Dubai Lynx 2015: Young Gun underlines difference between ‘branded content’ and branding

Sara Abu Zahra

Brands can do more than slap logos on screens, contends AMS Choueiri Group’s Sara Abu Zahra – armed with insights, ideas and stories that connect.

Speaking at the IAA UAE Chapter’s Young Guns session at Dubai Lynx, the topic I covered was ‘The “Stories” of the Life of Someone Who Works in Branded Content’. It allowed me to touch upon some of the things I’ve learned during my time in this field, as well as some of the things I’ve noticed we’ve been doing (wrongly) under the banner of branded content.

The very first instances of branded content can be traced back to the 1920s and the peak of radio, when people used to tune in and listen to their favourite radio shows, which were often in form of serialised stories. Brands noticed there was a big opportunity there and wanted to be a part of it. So they did. They naturally integrated themselves in momentary ads during the show, focusing more on telling stories within the context of the show rather than the facts about the product. They did a good job at this keeping it within context as they knew people loved stories.

But ever since then, we’ve drifted and brands have been getting things a bit wrong in the world of content and here’s why.

One of the main reasons is that we’re often confusing ‘branded content’ for branding. Instead of focusing on the story itself, we waste far too much time and effort on slapping brand logos in as many single shots as possible and for as many seconds as possible – and calling that branded content. And to top off all this logo-slapping, we’re using scorecards and measurement tools to measure this exposure and calling it a success based on the time of exposure the brand logo gets.

The result is that we are actually insulting the viewers, and they’re switching off. Our viewers are much smarter than we think they are, and they want good stories!

Good stories are everything; they are what create the emotional glue between people and brands; they create impact, and they’re ultimately what shape our inner thoughts. And if your stories are successful in eliciting an emotional connection, then these are the stories that people want to share.

The second reason we’ve drifted is that we’ve become “Me Too” cookie cutter wannabes! The moment we see a success story all we want to do is jump on board and do the exact same thing, even if it doesn’t really work for our brand!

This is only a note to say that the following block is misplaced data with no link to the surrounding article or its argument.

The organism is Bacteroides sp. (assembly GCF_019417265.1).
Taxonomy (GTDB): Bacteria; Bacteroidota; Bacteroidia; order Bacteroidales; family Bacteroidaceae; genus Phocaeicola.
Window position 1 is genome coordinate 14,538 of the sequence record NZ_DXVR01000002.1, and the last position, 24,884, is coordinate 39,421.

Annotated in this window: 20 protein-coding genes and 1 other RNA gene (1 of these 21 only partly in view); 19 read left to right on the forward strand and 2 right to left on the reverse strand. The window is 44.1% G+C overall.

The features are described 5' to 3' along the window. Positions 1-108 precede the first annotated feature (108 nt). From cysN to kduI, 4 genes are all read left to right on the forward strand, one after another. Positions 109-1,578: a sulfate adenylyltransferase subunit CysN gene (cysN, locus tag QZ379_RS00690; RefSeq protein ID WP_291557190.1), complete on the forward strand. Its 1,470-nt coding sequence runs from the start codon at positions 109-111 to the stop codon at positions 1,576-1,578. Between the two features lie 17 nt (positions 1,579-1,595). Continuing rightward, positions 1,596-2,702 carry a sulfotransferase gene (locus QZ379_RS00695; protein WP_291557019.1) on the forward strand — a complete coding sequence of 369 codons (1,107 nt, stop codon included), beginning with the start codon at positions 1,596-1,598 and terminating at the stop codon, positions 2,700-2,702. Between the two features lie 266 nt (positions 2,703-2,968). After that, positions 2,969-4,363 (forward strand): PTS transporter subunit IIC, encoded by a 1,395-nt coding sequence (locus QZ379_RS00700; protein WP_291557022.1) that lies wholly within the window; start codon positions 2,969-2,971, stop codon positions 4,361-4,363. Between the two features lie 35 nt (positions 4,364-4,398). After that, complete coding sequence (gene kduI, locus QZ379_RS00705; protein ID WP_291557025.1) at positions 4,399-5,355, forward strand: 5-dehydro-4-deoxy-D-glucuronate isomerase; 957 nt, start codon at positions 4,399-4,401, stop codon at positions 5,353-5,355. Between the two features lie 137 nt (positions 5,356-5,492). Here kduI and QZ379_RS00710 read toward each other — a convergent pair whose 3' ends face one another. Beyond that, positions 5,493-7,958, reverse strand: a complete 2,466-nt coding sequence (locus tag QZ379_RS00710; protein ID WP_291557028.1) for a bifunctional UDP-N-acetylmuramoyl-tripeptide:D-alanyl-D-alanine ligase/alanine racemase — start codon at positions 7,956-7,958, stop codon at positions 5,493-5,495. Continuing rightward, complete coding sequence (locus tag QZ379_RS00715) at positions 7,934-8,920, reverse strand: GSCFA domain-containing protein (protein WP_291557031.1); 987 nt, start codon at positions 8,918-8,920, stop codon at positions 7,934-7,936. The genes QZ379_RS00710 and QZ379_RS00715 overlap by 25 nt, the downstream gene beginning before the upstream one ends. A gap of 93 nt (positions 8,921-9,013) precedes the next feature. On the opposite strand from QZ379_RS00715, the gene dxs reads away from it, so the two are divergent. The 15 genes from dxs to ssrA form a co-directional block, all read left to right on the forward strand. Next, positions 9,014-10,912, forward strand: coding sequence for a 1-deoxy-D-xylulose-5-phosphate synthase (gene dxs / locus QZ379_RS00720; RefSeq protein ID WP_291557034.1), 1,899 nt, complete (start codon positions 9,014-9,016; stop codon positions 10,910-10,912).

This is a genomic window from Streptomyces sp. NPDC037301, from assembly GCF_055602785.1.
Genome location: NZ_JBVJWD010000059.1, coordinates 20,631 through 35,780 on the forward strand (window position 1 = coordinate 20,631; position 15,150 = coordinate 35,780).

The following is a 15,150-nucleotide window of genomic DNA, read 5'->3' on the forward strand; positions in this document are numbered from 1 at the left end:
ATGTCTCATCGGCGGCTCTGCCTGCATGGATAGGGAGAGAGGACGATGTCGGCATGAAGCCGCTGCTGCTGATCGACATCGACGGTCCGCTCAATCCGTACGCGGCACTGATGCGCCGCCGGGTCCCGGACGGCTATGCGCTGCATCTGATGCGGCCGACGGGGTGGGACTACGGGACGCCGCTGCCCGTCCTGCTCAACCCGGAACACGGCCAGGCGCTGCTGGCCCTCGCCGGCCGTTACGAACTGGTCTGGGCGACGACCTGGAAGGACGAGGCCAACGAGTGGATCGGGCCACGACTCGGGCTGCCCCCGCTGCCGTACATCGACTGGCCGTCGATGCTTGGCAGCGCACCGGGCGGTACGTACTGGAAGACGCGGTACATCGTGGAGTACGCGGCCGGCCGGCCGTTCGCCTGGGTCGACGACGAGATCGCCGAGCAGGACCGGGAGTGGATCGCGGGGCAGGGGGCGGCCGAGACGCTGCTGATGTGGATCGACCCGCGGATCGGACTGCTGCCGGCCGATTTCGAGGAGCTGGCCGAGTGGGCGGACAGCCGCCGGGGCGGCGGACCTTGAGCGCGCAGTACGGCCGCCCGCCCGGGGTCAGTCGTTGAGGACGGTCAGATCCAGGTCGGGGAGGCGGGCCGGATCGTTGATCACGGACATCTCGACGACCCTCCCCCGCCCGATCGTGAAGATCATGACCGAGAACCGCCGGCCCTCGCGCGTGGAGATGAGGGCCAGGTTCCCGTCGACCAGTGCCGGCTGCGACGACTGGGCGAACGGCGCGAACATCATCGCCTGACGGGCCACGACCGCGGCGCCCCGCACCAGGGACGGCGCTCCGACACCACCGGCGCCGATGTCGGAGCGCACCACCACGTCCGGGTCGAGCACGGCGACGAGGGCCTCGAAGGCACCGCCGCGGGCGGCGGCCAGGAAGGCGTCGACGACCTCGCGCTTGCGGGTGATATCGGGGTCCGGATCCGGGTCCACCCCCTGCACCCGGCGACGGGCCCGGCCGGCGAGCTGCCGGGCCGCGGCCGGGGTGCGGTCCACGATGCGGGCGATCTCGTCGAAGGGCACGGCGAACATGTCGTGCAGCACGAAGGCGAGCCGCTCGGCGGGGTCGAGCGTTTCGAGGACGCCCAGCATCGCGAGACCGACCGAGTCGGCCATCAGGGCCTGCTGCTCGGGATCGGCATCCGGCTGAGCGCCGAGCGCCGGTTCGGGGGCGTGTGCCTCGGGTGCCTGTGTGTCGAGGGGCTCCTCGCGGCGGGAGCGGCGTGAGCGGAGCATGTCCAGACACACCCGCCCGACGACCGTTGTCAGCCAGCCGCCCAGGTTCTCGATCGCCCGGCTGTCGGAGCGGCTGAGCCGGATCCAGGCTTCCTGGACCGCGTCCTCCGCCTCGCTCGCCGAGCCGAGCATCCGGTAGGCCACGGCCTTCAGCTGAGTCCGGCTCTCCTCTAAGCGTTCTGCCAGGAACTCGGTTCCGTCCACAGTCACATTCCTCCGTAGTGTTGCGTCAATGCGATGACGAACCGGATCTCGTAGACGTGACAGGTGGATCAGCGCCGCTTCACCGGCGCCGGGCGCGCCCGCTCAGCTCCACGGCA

I think, as a region, we are very capable of creating great stories and great content, and to do this, all we really need to do is go back to the basics. We need to return to that thing we used to use back in the day called ‘insight’ and apply it. Insight is one of the most important things to creating the right content for a brand.

Finally, the third main reason we’ve lost the plot is that we sometimes expect branded content to be produced and delivered quicker than fast food delivery. In a world where everything moves fast and with the introduction of agile systems, we want everything done yesterday. But the reality is that even agile systems take a lot of time. So much time and work go into building the actual foundations of a brand’s agile strategy and guidebook on how it would be executed when the time arises.

Great content and stories can be created for literally any brand with time, even for brands so simple you wouldn’t even think you could create good content for, like duct tape!

The beauty of branded content is that it’s all about new ideas. If we all just want to focus on slapping our logos on screens we will never progress. If we really want to start standing out with our stories and as a region, let’s get back to telling some amazing stories. Let’s put our ear back on the ground and really come up with some truthful insight…and let’s take the time that we need to really build some amazing work that we all believe in and are very proud of.

(The author Sara Abu Zahra was one of three young professionals chosen by the IAA UAE chapter to present at the Dubai Lynx International Festival of Creativity 2015. This article was written on the subject of her presentation, on the invitation of Campaign Middle East. Zahra is branded content director at AMS Choueiri Group. Views expressed are personal.)

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